Michelle Lennard went out for a bike ride on News Years Eve 2013. Little did she know she would still be working through the injuries to this day.
This is a story of pain and suffering caused in the blink of an eye. And the PTSD that can attach itself to you. Although not called this in the article, it sounds so much like anyone that has had something so dramatic thrown into their lives.
"December 31st 2013.... it was going to be a great day, early morning ride with my sister, followed by coffee, then perhaps a family bbq and a celebration for the new year to come, but...
The driver ‘didn’t see’ me! I am not sure where she was looking or where her mind was except that when I heard was a shout from my sister behind me I knew the next few seconds were going to be bad.
When the Great Wall 4x4 accelerated out of the side street into the back wheel of my road bike I became airborne, with my right-arm instinctively in front of my body. After rolling and finishing in a sitting position facing the way I had been riding, the pain shot into my right shoulder. Buggar, was my arm broken? Was my bike broken? How do I feel right now? Shocked? Yes, beyond belief! But thankfully alive.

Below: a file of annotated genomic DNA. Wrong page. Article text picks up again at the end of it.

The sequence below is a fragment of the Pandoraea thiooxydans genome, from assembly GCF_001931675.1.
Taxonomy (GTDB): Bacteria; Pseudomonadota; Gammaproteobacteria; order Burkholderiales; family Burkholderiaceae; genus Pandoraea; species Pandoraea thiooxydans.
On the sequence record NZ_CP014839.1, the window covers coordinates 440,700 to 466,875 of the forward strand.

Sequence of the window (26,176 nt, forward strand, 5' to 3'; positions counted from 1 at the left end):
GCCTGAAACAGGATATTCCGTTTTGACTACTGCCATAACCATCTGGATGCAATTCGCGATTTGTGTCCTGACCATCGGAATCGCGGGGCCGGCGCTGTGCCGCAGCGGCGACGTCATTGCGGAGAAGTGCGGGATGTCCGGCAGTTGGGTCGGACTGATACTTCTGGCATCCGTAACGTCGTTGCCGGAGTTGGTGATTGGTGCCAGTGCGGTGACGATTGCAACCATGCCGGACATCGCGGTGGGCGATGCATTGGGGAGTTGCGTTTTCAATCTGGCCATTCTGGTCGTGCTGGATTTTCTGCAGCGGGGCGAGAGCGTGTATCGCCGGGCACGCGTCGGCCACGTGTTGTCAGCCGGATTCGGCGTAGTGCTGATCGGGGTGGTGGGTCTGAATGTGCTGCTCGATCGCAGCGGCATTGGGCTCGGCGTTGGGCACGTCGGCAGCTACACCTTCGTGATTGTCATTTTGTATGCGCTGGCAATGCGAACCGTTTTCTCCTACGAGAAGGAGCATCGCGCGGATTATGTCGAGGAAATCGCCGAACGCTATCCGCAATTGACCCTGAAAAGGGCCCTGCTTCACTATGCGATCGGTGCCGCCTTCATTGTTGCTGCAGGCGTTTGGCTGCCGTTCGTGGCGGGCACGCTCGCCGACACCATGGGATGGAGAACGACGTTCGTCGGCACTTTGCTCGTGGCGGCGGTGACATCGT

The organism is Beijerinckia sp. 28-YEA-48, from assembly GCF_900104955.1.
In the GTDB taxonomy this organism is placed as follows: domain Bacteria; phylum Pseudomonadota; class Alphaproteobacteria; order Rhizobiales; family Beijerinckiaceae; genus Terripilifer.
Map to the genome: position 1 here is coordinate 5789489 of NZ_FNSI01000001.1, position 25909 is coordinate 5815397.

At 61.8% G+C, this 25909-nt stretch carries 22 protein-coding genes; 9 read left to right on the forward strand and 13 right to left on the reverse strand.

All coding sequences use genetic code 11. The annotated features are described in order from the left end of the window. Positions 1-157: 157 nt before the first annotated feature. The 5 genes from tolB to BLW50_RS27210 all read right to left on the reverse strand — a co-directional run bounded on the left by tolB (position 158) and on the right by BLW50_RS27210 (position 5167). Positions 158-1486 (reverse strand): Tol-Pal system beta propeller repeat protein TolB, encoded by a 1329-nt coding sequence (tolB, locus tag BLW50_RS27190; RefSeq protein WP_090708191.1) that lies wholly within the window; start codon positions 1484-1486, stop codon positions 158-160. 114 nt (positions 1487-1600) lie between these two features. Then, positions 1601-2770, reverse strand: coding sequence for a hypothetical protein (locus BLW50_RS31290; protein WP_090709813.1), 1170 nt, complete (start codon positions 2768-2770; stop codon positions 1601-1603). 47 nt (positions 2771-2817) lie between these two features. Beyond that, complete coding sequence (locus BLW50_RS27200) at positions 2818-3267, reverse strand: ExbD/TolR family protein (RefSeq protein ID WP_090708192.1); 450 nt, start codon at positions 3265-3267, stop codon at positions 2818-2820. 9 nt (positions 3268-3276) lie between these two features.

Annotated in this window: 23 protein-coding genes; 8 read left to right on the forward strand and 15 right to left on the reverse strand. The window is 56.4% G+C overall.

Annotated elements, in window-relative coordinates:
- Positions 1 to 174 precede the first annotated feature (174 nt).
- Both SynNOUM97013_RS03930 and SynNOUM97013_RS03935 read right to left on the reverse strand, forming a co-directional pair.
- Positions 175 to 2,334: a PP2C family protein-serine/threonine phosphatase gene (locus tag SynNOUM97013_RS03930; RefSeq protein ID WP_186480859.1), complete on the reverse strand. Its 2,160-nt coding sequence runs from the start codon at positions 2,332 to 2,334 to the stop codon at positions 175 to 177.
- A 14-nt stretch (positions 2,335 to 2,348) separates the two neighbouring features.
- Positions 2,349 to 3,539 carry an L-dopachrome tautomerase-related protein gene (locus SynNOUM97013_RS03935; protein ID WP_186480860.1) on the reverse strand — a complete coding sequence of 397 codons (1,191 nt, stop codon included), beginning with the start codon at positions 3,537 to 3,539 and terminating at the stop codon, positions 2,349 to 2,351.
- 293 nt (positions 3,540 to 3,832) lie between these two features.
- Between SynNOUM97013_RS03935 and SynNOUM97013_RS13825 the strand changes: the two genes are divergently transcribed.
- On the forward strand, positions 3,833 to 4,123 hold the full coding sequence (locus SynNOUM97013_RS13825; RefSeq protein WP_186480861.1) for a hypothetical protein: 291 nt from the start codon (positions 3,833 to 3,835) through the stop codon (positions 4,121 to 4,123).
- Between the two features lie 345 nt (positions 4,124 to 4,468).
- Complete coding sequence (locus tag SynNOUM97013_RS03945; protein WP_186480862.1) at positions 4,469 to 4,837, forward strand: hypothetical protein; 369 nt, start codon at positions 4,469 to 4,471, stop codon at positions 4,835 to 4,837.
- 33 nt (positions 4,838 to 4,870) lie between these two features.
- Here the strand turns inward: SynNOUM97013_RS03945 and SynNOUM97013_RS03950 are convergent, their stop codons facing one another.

The ambulance was called, my husband was called, my daughters were called, my mother was called. Word gets around quickly in a regional town about a cyclist going down and reassurance to my family members that I was ok was of number one importance.
I did finally get to have that coffee, after my visit to the hospital for xrays, dressing of the weeping graze on my elbow, and my visit to the police station to report the driver negligence. The only New Years Eve celebration that night was that my physical injuries were not more serious.
Nine months on and I no longer hold my job of 7 years due to my inability to meet the physical demands of this for longer than a 3 month period, the ache in my shoulder wakes me up at night, I have lost my fitness for road riding and my annual 100km charity rides will have to skip a year. I am now just gaining the confidence to head out on my own again while cars entering from side streets give me the jitters and eyeballing the driver is my new defense.
One of my biggest battles is psychological, the fact that I am a cycling teacher; I am supposed to have confidence on a bike. Teaching children safe cycling skills and talking about the numerous benefits of bike riding is a big responsibility and cannot be delivered when there is a shadow of a doubt.
My goal is to ride 3 x 30km laps of my regular loop early one morning (before traffic) by December 31st 2014.